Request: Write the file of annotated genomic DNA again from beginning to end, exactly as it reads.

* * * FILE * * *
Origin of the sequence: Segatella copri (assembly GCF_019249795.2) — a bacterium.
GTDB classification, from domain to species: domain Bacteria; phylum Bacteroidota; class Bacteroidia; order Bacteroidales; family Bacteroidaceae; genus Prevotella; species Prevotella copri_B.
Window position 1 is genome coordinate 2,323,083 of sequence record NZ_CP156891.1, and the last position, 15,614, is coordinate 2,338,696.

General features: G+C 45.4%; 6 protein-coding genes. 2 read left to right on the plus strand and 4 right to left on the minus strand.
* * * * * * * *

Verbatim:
Origin of the sequence: Segatella copri (assembly GCF_019249795.2) — a bacterium.
GTDB classification, from domain to species: domain Bacteria; phylum Bacteroidota; class Bacteroidia; order Bacteroidales; family Bacteroidaceae; genus Prevotella; species Prevotella copri_B.
Window position 1 is genome coordinate 2,323,083 of sequence record NZ_CP156891.1, and the last position, 15,614, is coordinate 2,338,696.

General features: G+C 45.4%; 6 protein-coding genes. 2 read left to right on the plus strand and 4 right to left on the minus strand.